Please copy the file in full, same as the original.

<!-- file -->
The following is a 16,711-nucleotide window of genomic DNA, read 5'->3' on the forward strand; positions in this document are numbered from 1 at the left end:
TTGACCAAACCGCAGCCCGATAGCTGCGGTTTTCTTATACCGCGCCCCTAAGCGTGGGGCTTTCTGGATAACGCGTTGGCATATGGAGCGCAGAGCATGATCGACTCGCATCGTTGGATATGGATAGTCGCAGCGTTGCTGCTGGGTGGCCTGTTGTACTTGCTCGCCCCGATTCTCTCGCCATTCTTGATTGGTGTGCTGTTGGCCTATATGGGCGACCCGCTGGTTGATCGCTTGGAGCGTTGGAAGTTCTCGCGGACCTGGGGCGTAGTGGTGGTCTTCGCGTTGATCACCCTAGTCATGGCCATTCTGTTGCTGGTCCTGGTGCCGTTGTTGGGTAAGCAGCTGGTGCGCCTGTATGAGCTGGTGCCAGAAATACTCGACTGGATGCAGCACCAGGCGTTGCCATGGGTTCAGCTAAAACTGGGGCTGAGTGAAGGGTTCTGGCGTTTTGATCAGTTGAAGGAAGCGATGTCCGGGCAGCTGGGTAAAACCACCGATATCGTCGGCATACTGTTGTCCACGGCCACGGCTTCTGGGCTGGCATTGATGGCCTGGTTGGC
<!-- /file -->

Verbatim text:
The following is a 16,711-nucleotide window of genomic DNA, read 5'->3' on the forward strand; positions in this document are numbered from 1 at the left end:
TTGACCAAACCGCAGCCCGATAGCTGCGGTTTTCTTATACCGCGCCCCTAAGCGTGGGGCTTTCTGGATAACGCGTTGGCATATGGAGCGCAGAGCATGATCGACTCGCATCGTTGGATATGGATAGTCGCAGCGTTGCTGCTGGGTGGCCTGTTGTACTTGCTCGCCCCGATTCTCTCGCCATTCTTGATTGGTGTGCTGTTGGCCTATATGGGCGACCCGCTGGTTGATCGCTTGGAGCGTTGGAAGTTCTCGCGGACCTGGGGCGTAGTGGTGGTCTTCGCGTTGATCACCCTAGTCATGGCCATTCTGTTGCTGGTCCTGGTGCCGTTGTTGGGTAAGCAGCTGGTGCGCCTGTATGAGCTGGTGCCAGAAATACTCGACTGGATGCAGCACCAGGCGTTGCCATGGGTTCAGCTAAAACTGGGGCTGAGTGAAGGGTTCTGGCGTTTTGATCAGTTGAAGGAAGCGATGTCCGGGCAGCTGGGTAAAACCACCGATATCGTCGGCATACTGTTGTCCACGGCCACGGCTTCTGGGCTGGCATTGATGGCCTGGTTGGC